A Thunder Bay lawyer recently added to his long list of contributions for persons with a disability, becoming the first individual with quadriplegia to reach the North Pole.
David Shannon, who has quadriplegia due to a spinal cord injury suffered when he was 18, says his feat was personally gratifying. But he adds, “The greater gratification has been to feel like I’m contributing to the greater awareness of the potential of people with disabilities.”
He also is happy to be part of the worldwide effort to include all peoples, pointing to the recent United Nations Convention on the Rights of Persons with Disabilities as an example of progress on the issue.
“This is just part of a much bigger international movement that’s really starting to mature,” he says. “To be part of a contribution to that larger human rights movement is probably the most satisfying.”
Fellow Thunder Bay lawyer Christopher Watkins - who suffers from a significant form of arthritis - joined Shannon for the journey to the North Pole.
“It was an extremely gratifying experience to be there when David reached the North Pole. There’s no dream too big to dream, there’s no dream too big to realize,” Watkins says.
Shannon says his preparation for the adventure began in 1997, when he wheeled across Canada in support of greater social inclusion. That 9,000-kilometre journey took 197 days to finish and involved some 5,000 volunteers and participants.
“The idea has really been with me ever since then,” he says. “I felt, having gone from coast to coast, I still wanted to point northward, and still reach out in some way to northern Canada.”
But it wasn’t until around 2003 that the pair got into more substantial discussions of the journey. They embarked on “serious planning” starting in 2006, says Shannon. They have been working on it on a “full-time” basis for the six months before their departure, he says.
“I’ve been very busy with that the past six months - plus my practice,” he says, adding that the pair met on weekends and evenings to prepare everything from travel logistics to learning arctic survival techniques. The physical training also added up - although Shannon is restricted in the types of exercises he can do, he did a significant amount of aerobic and resistance training.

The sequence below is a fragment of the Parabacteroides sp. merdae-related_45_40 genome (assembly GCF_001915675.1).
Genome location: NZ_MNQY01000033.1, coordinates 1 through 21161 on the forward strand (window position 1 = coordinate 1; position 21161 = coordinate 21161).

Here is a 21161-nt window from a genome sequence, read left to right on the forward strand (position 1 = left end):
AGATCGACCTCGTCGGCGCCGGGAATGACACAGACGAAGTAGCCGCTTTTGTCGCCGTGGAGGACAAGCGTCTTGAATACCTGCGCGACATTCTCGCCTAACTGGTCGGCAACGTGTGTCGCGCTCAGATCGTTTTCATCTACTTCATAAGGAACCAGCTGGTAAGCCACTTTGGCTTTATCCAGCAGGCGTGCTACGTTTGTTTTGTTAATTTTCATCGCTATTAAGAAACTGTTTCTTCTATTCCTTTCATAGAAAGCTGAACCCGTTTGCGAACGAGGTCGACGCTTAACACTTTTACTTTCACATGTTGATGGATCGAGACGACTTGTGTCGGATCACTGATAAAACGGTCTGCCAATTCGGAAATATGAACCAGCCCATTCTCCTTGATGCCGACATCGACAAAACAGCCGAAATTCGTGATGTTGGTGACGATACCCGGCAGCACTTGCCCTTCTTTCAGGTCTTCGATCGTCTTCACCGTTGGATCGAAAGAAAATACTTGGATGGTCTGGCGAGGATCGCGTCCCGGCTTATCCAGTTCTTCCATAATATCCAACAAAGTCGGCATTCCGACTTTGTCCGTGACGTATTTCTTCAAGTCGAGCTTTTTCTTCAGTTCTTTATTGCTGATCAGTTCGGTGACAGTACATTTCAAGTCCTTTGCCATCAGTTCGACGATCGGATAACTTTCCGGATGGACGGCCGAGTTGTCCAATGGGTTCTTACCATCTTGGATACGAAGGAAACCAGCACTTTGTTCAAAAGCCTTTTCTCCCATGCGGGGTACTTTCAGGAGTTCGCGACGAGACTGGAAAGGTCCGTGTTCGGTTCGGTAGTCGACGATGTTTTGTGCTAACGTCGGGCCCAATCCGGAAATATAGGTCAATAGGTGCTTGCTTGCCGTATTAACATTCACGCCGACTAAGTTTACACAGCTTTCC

Thermal retention problems also forced them to source out the best gear possible to make sure Shannon was protected from the elements, while remaining mobile.
“There’s good stress and bad stress - this truly was a joy . . . It was hard work, but also a lot of fun,” he says.
About a dozen volunteers helped Shannon throughout his preparation, with at least three dozen total participating in various stages. He says all of the help came from inside the Thunder Bay community.
Shannon says “it was most surreal” when he reached the North Pole, noting that an infection he suffered just before leaving for the journey had led to questions whether he would even be able to attempt the feat.
“It was such a massive undertaking that it still didn’t quite seem like it was happening,” he says.
While he didn’t suffer any specific injuries, Shannon says the cold definitely took a toll after his adrenaline dropped.
“About a day after I got back, I felt like a truck hit me,” he says. “Shoulders were sore, arms were sore - it just felt like I had gone 12 rounds and had just been pounded out.”
He took a few days off after returning to rest up before resuming his practice.
Watkins, however, suffered some frostbite to his hands, but is expected to fully recover, says Shannon.
Shannon says that perhaps the most satisfying moment for him happened when he placed a wheelchair accessible parking sign on the North Pole.
When he reached that point, he said, “This sign represents all peoples who have faced challenges or adversity in their lives and have dreamed of overcoming them. If we as people work together in our homes, our cities, our countries, and in our global village, there is no dream that cannot be realized,” according to a statement on his web site for the trek.
“That wasn’t so much about me,” Shannon tells Law Times. “It was quite symbolic of the disability community’s effort to remove barriers for the past 40 years,” he says. “That universal symbol has been around for a long time, and I’m just very proud of being able to put that symbol somewhere it’s never been before.”
The journey also raised Shannon’s interest in circumpolar law, he says.
“I’m getting the sense that it certainly is a file for the Canadian government that is growing ever larger and ever more important . . . Having been that close to it, I have a sense that it’s going to be, for the next couple of decades, incredibly important to Canada,” he says.
Watkins practises criminal, real estate, civil, and criminal injuries compensation law.
Shannon received his law degree from Dalhousie Law School in Halifax, and later attended the London School of Economics for LLM studies. While there, he focused on the advancement of second-generation human rights norms.
He has received various honours throughout his life, including the Queen’s Jubilee Medal for his work on human rights and community service. He was the founding chairman of the Accessibility Advisory Council of Ontario, and a member of the Human Rights Tribunal of Ontario.
He currently sits on the boards of the Canadian Association of Independent Living Centres, the Council of Canadians with Disabilities, and the Tetra Society of Ontario. He also represented the Canadian Association of Independent Living Centres in August 2006 at United Nations talks at the Convention on the Rights and Dignity of Persons With a Disability.
His law practice is concentrated mainly on the areas of human rights and health law. While a new challenge has yet to be planned, Shannon says he “has the bug” to embark on another adventure.